Sarah Wellgreen murder trial: Man accused of killing New Ash Green woman was reluctant to let police have his phone, court told

PUBLISHED: 09:31 09 October 2019 | UPDATED: 09:31 09 October 2019

Sarah Wellgreen from New Ash Green disappeared without trace in October 2018. Picture: Kent Police

Sarah Wellgreen from New Ash Green disappeared without trace in October 2018. Picture: Kent Police


A man accused of murdering his missing ex-partner asked for his phone back from police just moments after “reluctantly” handing it over, a court has heard.

Mother-of-five Sarah Wellgreen, 46, has not been seen since disappearing from the home she shared with taxi driver Ben Lacomba, 39, in New Ash Green, in October last year.

Mr Lacomba denies murdering Ms Wellgreen on October 9, 2018. Despite extensive police searches, her body has never been found.

Det Con Celia King told Woolwich Crown Court on Tuesday, October 8 that she visited the defendant's home on October 14 last year to seize his phone, to "see if he had anything on it to help us find Sarah".

Family liaison officer Ms King described Mr Lacomba as "obstructive and reluctant" about letting officers enter the property in Bazes Shaw, and, asked by junior prosecutor Alistair Richardson how he responded to requests for his phone, Ms King said: "Reluctantly, but he did agree.

"He said it had some embarrassing stuff on it. I said I wasn't interested in his embarrassing photos or whatever he had on it."

Ms King said Mr Lacomba sat "scrolling" through his phone.

She told jurors that the 39-year-old agreed for officers to access his call log, contact list, texts and WhatsApp messages on his Samsung Galaxy S8 mobile phone, but he refused to grant access to his location services, with Ms King telling the court: "He said there was no point as he had turned off location services."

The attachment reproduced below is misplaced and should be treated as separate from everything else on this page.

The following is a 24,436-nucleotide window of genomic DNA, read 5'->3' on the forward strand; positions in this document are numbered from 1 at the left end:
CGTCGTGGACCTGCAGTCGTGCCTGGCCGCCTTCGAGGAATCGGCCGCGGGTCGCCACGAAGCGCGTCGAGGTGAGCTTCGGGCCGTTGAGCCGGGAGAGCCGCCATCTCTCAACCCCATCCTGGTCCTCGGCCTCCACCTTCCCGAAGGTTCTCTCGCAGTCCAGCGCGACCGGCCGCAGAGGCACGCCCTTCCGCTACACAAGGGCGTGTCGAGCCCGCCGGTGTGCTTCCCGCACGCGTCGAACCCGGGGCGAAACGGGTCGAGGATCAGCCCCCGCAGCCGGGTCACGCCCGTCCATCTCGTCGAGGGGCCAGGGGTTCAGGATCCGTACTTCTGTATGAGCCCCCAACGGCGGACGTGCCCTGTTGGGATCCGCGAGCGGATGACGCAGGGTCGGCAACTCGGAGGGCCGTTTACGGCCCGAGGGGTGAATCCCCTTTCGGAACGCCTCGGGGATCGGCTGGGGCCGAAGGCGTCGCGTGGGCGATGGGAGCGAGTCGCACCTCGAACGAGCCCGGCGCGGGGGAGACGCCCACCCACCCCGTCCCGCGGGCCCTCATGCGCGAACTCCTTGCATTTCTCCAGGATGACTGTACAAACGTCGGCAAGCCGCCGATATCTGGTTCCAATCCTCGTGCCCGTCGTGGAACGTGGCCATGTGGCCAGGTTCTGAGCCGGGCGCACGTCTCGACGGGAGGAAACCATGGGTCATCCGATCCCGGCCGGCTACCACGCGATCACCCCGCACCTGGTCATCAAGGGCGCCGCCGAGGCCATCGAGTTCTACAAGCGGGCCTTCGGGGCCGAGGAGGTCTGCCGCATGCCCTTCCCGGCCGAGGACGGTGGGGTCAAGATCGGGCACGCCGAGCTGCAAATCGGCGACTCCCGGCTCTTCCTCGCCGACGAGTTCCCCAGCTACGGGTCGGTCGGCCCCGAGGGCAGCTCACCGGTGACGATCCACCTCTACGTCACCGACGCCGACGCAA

Mr Lacomba also did not consent for police to look at his deleted data, she added.

"He completely changed. He got quite animated. He said 'Why would I want you to have deleted stuff when I deleted it for a reason?"' she said.

When Mr Lacomba agreed to give his phone to Ms King, she said the taxi driver told her he had another phone with a "taxi app" which he used for work.

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Shortly after leaving the property with his phone and walking to the car park, Ms King was alerted by the officer she was with that Mr Lacomba "was behind her".

"He said he changed his mind and wanted his phone back. He said he needed it for work," Ms King told the court.

"I explained to him that we downloaded back at the station and I could have it back to him that night. I said it was very important and may help to establish where Sarah was."

But Ms King said he wanted his phone back, telling her: "You said it was voluntary and I don't have to give it to you so I want it back."

Ms King said: "I had to give it back to him."

She told the court Mr Lacomba agreed to take his mobile phone to the police station "first thing in the morning before work", but the family liaison officer said he failed to do so despite efforts to contact him.

Mr Lacomba responded to Ms King on October 16, she said, saying he was "sorry for not getting back" and agreed to give her his device.

During cross-examination, Ms King - who had earlier used the word "obstructive" to describe Mr Lacomba when officers visited her home - said she had not used the term in her original statement.

When asked about Mr Lacomba's attitude concerning police officers repeatedly visiting his home, Ms King said: "I sympathised with him."

Mr Lacomba says he was asleep in bed on the night of the alleged killing, and a statement by the defendant that was read to the court said Ms Wellgreen "was happy and there was nothing out of the ordinary" on the day she went missing.

Jurors previously heard the couple had split up but remained living under the same roof.

The trial continues.

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